Printer Friendly

Forearm densitometry: room in primary care practice for BMD tests.

MIAMI -- Screening for osteoporosis is practical in a primary care setting with the use of peripheral dual x-ray absorptiometry devices, according to a presentation at the annual meeting of the International Society for Clinical Densitometry.

"A single site measurement probably suffices for yes/no intervention decisions. You do just as well with forearm--if that is [the type of measurement] you have in your office--as any other single site," Dr. Michael Kleerekoper said.

Primary care physicians can use the smaller, peripheral dual x-ray absorptiometry (DXA) devices to determine if further work-up is warranted. Multiple sites are still neeeded for diagnosis of osteoporosis, but a single bone density assay is appropriate for screening. Also, forearm or heel devices are easier to use and more accurate than a blood pressure reading, said Dr. Kleerekoper, associate chair of internal medicine and director of bone and mineral metabolism and gerontology research at Wayne State University, Detroit.

"A lot of osteoporosis can be managed by a primary care physician in his or her office, and not everyone needs the sophisticated technology or the expense," he said. "It is the same as with diabetes--there are not enough specialists to treat, so it is treated in primary care offices."

But there are limitations to bone mineral density testing using smaller, portable DXA devices. For example, peripheral measures are not appropriate for follow-up or monitoring of responses to antiresorptive therapy. And assessment of risk fracture in older women (over age 70) is still better with a hip DXA scan.

Convenient and low-cost peripheral devices may be more appropriate for primary care offices, compared with the larger, more dedicated equipment that is required for hip or whole body scans, Dr. Kleerekoper said. Yet "most internists refer because the people who own the big machines tell them the little machines are no good. If you make a living doing hip and spine DXA, you will not be in a rush to promote other technologies."

Certain patient populations can benefit in particular from forearm measurements, including people with breast cancer, hyperthyroidism, or hyperparathyroidism.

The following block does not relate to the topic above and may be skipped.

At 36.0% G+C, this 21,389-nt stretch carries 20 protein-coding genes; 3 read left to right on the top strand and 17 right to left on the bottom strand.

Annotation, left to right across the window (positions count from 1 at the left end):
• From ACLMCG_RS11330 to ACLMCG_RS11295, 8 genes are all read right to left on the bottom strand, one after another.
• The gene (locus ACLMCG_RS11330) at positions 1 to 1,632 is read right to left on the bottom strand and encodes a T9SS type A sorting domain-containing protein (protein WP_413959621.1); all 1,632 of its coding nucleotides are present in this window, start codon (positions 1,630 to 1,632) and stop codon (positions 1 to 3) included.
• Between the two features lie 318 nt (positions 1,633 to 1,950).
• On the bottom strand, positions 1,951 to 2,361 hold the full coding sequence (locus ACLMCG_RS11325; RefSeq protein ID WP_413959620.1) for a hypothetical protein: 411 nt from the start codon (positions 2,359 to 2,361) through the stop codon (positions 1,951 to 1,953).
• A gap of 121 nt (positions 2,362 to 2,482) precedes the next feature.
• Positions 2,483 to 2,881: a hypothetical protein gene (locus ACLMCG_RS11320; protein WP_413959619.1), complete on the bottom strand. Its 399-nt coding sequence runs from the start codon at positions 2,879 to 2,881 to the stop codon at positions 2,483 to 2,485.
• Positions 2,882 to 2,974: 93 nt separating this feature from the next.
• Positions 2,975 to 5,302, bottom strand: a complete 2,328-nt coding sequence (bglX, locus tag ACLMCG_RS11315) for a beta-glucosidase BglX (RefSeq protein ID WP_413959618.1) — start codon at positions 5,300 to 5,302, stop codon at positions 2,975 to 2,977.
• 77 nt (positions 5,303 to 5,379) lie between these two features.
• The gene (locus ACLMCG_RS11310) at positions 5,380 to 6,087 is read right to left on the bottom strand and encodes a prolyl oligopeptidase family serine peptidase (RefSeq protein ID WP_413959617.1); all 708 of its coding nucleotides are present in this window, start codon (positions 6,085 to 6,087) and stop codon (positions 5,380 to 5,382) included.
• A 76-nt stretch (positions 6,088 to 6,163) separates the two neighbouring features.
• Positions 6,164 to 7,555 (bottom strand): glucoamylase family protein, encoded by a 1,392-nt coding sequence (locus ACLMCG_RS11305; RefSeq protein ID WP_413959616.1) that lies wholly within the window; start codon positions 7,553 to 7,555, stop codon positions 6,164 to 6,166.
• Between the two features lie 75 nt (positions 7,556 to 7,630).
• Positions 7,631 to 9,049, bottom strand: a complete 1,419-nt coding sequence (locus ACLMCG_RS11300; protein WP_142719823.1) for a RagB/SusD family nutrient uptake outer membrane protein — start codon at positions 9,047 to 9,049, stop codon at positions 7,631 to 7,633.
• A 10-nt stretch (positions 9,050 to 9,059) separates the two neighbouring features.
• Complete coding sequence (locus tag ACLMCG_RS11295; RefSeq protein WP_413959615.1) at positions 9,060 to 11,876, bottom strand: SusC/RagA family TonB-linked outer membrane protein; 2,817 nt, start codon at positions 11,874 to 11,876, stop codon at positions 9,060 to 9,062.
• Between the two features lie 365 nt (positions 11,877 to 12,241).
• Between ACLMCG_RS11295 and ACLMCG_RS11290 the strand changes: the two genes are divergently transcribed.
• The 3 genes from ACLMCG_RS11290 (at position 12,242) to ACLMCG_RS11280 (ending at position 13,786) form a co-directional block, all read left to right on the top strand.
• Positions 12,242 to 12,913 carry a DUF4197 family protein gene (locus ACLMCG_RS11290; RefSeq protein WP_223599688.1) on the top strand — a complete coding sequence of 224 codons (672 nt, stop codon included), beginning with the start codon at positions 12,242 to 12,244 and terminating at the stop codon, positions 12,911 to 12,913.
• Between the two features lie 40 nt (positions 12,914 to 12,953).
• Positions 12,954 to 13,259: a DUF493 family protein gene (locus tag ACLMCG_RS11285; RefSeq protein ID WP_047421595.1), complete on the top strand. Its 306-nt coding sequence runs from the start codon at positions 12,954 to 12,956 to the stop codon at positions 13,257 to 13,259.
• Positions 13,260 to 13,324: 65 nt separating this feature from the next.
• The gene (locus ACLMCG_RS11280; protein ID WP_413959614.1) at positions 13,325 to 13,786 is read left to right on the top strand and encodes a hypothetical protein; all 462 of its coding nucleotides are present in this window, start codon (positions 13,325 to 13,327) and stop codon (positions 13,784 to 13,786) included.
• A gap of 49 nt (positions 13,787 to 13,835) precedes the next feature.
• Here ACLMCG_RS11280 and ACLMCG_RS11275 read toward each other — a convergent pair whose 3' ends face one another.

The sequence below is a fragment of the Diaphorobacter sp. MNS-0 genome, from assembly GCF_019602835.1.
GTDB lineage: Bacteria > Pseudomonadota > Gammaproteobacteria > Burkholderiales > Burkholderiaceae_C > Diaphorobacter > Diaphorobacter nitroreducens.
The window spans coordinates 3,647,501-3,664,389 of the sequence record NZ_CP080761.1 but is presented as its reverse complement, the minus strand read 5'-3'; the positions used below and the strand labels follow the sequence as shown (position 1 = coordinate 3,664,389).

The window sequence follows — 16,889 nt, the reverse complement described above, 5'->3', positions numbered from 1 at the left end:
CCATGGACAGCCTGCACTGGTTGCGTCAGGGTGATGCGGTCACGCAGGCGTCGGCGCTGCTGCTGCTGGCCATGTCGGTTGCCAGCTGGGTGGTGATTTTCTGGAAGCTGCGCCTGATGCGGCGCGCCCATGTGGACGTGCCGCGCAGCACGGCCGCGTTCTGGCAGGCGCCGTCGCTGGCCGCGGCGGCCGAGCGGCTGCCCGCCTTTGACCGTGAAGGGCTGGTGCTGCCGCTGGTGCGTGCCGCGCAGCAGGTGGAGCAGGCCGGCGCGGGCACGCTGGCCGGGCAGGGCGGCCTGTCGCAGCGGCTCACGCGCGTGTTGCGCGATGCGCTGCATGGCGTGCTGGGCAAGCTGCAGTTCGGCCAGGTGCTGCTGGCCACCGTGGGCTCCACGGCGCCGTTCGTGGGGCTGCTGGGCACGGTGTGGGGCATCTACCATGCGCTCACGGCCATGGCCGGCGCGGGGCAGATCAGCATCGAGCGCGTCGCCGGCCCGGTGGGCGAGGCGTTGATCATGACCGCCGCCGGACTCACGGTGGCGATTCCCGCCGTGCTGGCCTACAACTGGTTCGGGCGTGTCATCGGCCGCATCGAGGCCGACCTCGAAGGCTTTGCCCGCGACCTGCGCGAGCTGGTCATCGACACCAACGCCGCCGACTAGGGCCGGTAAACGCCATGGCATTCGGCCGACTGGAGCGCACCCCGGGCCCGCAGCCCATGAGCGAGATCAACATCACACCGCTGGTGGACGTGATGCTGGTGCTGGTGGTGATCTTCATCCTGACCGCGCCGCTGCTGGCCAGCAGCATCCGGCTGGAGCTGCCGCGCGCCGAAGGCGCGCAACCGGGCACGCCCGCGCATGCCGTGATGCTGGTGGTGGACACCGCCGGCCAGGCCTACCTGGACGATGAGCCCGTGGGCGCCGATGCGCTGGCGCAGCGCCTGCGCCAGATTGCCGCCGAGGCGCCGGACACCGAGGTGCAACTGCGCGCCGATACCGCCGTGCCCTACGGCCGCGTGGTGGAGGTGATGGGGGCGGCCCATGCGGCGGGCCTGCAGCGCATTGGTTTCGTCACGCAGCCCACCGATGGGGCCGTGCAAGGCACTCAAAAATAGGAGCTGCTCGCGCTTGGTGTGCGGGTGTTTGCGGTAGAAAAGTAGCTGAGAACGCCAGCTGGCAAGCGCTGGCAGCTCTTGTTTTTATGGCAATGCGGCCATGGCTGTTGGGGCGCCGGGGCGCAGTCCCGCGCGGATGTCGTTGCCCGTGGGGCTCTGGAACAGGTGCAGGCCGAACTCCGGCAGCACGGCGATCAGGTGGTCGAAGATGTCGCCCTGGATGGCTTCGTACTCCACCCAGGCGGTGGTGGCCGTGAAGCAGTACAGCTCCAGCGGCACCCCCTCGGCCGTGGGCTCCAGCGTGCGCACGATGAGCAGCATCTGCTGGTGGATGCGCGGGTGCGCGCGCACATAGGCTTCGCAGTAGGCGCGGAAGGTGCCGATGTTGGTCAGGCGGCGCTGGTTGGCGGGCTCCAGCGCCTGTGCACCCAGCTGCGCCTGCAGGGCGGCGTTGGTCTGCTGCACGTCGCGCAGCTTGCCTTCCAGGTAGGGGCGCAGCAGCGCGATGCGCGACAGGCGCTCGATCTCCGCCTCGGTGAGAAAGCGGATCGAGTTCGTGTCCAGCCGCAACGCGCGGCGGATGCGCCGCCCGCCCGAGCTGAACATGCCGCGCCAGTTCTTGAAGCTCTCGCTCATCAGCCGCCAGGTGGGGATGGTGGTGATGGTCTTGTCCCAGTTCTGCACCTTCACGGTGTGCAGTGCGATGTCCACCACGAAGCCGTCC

In a case-control study of more than 200 newly diagnosed breast cancer patients, the cancer was associated with a proximal radius DXA Z-score greater than 1 (odds ratio, 1.98). The study included 50% white women and 50% black women. The association was independent of menopause status, age, body mass index, and use and duration of hormone therapy (Osteoporos. Int. [Epub ahead of print], Feb. 4, 2004).

Peripheral DXA also can identify patients with hyperthyroidism or hyperparathyroidism, because excess thyroid hormone has a preferential effect on the distal forearm bone. Dr. Kleerekoper routinely scans patients at the spine, hip, and forearm. If the forearm has the lowest T score, he notes on the report that the referring physician should consider parathyroid excess. "I do not diagnose them with osteoporosis--I just recommend further testing for thyroid/parathyroid abnormality."


Miami Bureau
COPYRIGHT 2004 International Medical News Group
No portion of this article can be reproduced without the express written permission from the copyright holder.
Copyright 2004 Gale, Cengage Learning. All rights reserved.

Article Details
Printer friendly Cite/link Email Feedback
Title Annotation:Clinical Rounds
Author:McNamara, Damian
Publication:Internal Medicine News
Date:May 1, 2004
Previous Article:Worse long-term outcome: depressed patients get less benefit from joint replacement.
Next Article:Artifacts and abnormalities: computer-aided densitometry requires skilled interpretation.

Related Articles
Bone Densitometry May Mislead Physicians About Osteoporosis Care.
Peripheral Densitometry Predicts Fracture Risk.
Peripheral BMD readings may predict fractures. (Almost 40% of women Had Osterpenia).
Position Development Conference. (Special Article).
Official positions of the International Society for Clinical Densitometry.
Beyond osteoporosis: look hard for secondary causes of low BMD.
Forearm densitometry: peripheral bone density testing deemed practical in primary care.
Advances favor testing to gauge osteoporosis risk: new ICD-9 code, expanded indications for BMD tests may help detect abnormalities.
Experts advise on bone density, fracture risk.
EHRs did not improve diabetes care in study of 54 practices.

Terms of use | Copyright © 2017 Farlex, Inc. | Feedback | For webmasters